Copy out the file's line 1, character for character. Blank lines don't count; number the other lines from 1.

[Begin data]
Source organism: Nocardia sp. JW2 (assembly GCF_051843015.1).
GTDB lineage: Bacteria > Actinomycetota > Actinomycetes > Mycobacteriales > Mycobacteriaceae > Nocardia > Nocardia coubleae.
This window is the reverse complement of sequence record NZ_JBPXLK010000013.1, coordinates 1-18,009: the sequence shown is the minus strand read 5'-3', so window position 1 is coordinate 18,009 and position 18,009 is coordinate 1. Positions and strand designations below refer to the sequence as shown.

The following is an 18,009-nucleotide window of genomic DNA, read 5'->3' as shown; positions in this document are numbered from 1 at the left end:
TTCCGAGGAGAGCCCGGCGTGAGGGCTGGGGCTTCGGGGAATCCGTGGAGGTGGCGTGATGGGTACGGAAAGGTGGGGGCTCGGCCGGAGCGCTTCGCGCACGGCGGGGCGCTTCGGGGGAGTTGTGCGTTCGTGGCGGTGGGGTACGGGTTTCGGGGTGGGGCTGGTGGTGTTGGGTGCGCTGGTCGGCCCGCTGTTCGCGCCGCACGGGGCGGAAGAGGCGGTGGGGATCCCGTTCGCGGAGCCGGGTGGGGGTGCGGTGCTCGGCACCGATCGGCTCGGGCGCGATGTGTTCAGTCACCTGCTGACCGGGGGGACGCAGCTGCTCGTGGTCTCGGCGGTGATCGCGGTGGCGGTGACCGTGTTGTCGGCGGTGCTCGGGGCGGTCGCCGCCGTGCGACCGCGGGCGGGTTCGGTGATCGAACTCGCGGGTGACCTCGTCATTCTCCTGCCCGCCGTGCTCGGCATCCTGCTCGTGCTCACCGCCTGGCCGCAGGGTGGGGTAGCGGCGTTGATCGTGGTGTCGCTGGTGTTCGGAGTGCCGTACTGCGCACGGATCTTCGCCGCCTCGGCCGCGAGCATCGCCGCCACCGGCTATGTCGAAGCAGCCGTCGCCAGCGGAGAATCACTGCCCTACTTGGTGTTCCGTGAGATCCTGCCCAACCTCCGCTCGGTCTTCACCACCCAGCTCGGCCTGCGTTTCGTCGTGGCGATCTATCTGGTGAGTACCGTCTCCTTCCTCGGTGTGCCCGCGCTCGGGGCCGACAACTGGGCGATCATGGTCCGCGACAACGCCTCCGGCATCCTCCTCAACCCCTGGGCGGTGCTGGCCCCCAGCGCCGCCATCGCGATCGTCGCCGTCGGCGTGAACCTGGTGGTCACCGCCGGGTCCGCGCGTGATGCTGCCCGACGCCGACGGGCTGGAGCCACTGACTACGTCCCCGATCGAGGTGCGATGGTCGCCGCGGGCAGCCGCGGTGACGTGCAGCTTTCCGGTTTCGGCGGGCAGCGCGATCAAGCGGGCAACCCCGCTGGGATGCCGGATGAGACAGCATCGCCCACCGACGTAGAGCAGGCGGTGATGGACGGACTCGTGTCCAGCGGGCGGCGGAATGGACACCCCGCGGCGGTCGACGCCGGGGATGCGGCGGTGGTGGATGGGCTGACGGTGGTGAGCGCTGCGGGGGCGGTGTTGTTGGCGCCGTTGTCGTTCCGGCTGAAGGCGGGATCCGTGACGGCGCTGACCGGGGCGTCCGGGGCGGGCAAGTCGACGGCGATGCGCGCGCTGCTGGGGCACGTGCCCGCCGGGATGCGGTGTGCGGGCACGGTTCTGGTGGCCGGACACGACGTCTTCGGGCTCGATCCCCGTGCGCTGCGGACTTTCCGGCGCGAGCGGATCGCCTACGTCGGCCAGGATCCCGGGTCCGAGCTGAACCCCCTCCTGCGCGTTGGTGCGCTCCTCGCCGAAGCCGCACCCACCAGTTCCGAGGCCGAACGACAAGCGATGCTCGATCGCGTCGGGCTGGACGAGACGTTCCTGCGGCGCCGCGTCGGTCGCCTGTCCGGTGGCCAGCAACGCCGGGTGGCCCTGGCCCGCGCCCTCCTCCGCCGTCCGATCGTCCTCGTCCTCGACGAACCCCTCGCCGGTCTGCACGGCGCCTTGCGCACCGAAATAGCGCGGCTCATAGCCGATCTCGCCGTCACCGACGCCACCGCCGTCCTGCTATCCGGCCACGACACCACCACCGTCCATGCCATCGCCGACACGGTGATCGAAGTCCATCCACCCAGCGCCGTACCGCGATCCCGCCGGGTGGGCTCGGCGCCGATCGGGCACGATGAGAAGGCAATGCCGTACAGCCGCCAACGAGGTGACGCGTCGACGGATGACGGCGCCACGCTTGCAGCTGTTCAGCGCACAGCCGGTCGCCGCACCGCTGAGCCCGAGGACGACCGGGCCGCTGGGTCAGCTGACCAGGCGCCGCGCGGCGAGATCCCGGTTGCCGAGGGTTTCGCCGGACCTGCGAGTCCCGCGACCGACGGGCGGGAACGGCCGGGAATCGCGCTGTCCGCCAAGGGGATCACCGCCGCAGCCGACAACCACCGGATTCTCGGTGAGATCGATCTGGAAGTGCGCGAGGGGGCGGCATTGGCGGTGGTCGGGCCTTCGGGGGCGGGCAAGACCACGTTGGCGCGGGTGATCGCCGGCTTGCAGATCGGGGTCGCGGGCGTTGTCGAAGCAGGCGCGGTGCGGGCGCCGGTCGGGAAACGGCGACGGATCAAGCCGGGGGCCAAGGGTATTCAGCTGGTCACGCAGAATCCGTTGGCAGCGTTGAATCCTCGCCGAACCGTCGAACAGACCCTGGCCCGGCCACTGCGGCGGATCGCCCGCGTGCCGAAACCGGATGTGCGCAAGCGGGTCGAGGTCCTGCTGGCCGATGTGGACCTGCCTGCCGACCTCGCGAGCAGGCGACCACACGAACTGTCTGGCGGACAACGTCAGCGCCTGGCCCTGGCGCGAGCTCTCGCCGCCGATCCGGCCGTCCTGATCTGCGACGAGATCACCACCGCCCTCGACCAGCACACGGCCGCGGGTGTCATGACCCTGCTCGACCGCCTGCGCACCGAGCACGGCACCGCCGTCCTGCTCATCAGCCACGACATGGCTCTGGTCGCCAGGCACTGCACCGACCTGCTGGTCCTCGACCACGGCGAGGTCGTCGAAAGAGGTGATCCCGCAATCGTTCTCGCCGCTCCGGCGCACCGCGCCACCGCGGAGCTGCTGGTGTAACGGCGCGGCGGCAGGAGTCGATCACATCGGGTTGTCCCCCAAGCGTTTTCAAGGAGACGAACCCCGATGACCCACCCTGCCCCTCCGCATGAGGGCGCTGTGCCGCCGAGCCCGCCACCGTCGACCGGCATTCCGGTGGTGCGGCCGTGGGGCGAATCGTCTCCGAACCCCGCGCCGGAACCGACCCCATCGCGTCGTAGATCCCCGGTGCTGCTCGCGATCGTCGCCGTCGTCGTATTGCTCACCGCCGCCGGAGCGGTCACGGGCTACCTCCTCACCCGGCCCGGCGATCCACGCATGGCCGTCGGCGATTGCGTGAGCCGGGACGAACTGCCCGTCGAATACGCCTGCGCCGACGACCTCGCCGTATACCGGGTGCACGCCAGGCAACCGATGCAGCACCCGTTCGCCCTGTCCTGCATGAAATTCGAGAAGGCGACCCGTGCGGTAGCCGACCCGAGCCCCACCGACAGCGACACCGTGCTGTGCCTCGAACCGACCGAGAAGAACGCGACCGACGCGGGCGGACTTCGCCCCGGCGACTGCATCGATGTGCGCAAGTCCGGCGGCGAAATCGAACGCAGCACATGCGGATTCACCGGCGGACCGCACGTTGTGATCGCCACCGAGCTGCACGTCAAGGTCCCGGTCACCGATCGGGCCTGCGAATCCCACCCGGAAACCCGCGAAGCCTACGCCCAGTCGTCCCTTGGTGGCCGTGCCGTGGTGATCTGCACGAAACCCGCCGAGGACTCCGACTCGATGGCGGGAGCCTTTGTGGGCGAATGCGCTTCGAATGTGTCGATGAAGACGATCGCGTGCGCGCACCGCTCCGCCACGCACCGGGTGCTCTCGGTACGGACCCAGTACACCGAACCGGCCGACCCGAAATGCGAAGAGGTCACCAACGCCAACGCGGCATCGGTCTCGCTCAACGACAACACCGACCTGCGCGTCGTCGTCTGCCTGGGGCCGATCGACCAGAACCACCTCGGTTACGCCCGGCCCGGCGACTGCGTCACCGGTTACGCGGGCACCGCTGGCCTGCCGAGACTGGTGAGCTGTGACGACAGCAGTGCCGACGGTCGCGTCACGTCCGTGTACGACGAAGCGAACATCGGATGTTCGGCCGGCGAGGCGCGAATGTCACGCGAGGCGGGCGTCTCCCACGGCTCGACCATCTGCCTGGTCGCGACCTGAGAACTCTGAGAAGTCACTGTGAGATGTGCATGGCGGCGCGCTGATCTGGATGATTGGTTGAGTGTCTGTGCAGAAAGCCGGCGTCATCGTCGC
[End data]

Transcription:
Source organism: Nocardia sp. JW2 (assembly GCF_051843015.1).